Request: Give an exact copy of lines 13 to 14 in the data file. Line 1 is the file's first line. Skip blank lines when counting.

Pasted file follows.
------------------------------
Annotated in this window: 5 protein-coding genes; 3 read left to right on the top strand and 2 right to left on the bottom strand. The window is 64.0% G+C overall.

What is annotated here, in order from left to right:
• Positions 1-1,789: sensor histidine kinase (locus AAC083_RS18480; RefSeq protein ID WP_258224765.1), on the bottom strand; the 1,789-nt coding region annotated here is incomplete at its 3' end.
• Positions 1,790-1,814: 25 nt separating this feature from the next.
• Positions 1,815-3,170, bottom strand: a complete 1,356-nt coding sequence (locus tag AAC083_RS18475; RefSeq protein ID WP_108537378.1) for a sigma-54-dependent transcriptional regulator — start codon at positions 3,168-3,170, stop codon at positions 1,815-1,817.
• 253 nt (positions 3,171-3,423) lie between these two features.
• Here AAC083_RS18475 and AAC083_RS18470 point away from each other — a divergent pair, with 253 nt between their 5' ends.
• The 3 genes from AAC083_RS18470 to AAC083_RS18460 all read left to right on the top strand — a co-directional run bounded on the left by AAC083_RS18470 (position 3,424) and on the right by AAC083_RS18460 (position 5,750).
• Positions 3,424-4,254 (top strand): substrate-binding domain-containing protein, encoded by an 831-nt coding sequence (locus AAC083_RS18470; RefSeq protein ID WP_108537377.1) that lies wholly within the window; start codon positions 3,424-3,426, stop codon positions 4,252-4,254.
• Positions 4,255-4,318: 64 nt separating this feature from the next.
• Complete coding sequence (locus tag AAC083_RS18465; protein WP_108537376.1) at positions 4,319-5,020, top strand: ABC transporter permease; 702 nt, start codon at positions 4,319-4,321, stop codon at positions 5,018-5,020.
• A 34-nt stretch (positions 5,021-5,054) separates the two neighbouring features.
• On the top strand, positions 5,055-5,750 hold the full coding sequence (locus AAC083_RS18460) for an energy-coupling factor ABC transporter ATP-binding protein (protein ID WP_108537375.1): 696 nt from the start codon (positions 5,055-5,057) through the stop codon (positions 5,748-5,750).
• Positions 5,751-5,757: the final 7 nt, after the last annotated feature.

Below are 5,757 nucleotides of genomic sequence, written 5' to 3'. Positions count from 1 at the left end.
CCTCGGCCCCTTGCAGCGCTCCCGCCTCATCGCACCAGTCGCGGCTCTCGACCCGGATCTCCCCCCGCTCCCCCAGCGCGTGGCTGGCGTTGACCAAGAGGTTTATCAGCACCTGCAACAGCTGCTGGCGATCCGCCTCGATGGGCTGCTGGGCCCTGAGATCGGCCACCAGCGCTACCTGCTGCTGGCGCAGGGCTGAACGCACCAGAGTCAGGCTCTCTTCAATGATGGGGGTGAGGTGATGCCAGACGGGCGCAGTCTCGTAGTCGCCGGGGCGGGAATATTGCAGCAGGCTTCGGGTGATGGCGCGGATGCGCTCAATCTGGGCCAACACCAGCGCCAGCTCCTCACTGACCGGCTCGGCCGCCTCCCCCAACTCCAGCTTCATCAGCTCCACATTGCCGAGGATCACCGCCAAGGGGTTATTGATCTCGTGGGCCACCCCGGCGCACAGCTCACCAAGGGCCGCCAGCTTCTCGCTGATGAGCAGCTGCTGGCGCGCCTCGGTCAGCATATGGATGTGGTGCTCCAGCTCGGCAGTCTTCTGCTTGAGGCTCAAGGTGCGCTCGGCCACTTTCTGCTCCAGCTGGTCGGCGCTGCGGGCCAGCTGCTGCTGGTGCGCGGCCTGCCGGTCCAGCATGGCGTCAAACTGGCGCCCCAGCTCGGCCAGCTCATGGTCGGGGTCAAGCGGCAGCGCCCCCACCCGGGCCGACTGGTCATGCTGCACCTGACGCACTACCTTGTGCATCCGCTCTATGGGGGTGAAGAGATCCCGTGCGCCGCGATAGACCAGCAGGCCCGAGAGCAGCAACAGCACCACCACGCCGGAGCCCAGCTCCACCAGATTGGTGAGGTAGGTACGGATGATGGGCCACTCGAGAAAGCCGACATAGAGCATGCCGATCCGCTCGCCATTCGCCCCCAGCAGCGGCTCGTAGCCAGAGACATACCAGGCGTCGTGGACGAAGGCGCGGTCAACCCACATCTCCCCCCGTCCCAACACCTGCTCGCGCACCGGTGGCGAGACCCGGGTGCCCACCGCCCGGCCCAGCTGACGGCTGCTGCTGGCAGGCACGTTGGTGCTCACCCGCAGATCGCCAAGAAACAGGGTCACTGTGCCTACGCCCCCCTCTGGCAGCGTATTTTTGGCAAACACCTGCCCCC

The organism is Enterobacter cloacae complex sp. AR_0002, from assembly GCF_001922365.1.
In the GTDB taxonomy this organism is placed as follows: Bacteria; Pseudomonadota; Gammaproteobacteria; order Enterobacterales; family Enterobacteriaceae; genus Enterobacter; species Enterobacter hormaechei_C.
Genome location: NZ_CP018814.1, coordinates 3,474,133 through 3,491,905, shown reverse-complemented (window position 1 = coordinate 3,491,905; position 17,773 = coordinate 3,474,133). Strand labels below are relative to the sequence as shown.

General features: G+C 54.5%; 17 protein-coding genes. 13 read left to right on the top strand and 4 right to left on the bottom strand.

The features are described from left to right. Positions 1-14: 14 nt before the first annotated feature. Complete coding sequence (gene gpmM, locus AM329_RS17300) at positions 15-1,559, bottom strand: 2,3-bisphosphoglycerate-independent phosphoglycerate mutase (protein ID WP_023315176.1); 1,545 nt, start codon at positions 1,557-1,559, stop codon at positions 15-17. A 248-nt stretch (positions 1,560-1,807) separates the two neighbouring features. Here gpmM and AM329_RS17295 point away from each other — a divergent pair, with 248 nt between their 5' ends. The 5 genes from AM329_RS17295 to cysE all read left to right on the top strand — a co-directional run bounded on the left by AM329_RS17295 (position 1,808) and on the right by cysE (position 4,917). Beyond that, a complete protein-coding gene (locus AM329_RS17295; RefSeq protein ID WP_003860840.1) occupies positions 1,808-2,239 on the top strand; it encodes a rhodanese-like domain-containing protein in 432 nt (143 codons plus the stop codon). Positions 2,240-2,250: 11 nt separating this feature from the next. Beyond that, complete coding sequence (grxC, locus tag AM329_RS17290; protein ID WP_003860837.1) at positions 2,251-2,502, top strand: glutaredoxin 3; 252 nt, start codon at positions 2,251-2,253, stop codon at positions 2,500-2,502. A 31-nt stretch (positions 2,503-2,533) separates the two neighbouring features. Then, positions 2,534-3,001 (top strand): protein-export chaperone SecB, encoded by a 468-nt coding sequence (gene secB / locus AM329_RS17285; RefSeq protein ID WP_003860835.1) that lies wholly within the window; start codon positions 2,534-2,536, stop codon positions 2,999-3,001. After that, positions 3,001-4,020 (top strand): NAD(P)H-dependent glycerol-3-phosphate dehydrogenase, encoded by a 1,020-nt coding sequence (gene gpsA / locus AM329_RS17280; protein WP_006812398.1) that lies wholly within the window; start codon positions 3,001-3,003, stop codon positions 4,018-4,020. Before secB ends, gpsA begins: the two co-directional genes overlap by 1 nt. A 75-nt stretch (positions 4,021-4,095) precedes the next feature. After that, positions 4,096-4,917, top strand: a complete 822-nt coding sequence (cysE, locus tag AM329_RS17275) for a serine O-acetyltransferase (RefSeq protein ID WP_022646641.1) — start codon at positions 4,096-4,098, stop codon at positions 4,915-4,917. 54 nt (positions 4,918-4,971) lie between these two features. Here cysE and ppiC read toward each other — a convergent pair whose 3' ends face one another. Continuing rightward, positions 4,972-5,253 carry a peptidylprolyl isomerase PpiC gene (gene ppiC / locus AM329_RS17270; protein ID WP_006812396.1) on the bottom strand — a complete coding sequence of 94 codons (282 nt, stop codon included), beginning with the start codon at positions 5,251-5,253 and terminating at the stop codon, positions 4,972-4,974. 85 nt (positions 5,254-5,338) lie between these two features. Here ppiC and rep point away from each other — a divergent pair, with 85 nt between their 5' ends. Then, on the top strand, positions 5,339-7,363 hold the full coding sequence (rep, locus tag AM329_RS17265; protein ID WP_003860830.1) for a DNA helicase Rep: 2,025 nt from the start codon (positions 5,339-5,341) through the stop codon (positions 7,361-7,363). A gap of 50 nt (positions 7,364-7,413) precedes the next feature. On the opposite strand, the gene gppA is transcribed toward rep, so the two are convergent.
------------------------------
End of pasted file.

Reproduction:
• On the top strand, positions 5,055-5,750 hold the full coding sequence (locus AAC083_RS18460) for an energy-coupling factor ABC transporter ATP-binding protein (protein ID WP_108537375.1): 696 nt from the start codon (positions 5,055-5,057) through the stop codon (positions 5,748-5,750).
• Positions 5,751-5,757: the final 7 nt, after the last annotated feature.